Agency Finds Unexpected Patterns Of Substance Use, Mental Illness in U.S.
Mental health and substance abuse problems affect every local community throughout America -- but in unique, and sometimes surprising ways, according to a report by the Substance Abuse and Mental Health Services Administration. The report offers highly detailed analyses of the substance abuse and mental health problems occurring within these smaller geographical areas.
For example, one of the smaller geographical (or substate) areas in the survey --Utah’s Salt Lake and Weber-Morgan Counties -- have among the nation's highest levels of persons aged 12 or older using painkillers for non-medical reasons. In these two counties, levels were as high as 7.92 percent. In contrast, areas of the District of Columbia had some of the nation’s lowest levels of this type of substance abuse, as low as 2.48 percent in parts of the city.
Yet the exact same communities in Utah had the among the nation's lowest levels of underage binge alcohol use in the past month (as low as 8.72 percent of those age 12 to 20). The District of Columbia had equally low levels in some parts of the city, but other parts had some of the nation’s highest levels (as high as 39.01 percent among this age group).
"The findings reveal that the nation's substance abuse and the mental health problems are fundamentally local in character and might be addressed directly most effectively at that level," said SAMHSA Administrator Terry Cline, Ph.D. "This report provides local public health authorities sharper insight into the nature and scope of the substance abuse and mental health problems affecting their communities."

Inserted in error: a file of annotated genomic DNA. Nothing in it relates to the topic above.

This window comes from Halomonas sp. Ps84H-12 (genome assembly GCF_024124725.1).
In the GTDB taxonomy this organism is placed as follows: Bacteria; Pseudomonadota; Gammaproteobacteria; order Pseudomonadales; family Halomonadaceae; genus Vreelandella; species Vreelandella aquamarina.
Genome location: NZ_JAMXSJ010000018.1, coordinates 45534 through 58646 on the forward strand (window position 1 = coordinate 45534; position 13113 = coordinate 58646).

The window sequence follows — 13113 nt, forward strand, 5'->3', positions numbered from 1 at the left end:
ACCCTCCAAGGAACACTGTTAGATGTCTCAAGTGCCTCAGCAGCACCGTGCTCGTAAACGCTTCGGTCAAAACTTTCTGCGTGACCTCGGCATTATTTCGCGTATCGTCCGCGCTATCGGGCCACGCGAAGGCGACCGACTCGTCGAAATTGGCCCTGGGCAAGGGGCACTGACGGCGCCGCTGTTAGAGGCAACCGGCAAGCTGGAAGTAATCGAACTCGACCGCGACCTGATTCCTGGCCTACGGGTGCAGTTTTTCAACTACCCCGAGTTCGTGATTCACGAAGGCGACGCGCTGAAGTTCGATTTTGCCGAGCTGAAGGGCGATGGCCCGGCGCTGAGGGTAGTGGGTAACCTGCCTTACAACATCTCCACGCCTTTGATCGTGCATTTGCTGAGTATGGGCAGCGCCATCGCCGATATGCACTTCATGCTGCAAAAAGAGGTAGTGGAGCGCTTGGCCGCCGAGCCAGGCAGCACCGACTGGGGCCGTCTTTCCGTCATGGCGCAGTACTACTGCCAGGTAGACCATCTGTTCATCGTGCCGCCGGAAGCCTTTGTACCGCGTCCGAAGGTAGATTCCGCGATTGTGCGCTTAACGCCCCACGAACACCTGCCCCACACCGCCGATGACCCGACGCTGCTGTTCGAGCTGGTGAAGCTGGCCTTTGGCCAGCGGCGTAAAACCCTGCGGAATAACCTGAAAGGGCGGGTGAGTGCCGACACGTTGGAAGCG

The report, "Substate Estimates from the 2004-2006 National Surveys on Drug Use and Health," measures and analyzes 23 substance abuse and mental health-related behavior levels in 345 substate regions representing all 50 states and the District of Columbia. In most states, the substate regions are defined in terms of counties or groups of counties. In a few states, these areas are defined in terms of census tracts. The results were based on the combined data from the 2004 to 2006 National Surveys on Drug Use and Health (NSDUH) and involved responses from 203,870 people age 12 or older throughout the United States.
The full report is available at http://oas.samhsa.gov/substate2k8/toc.cfm.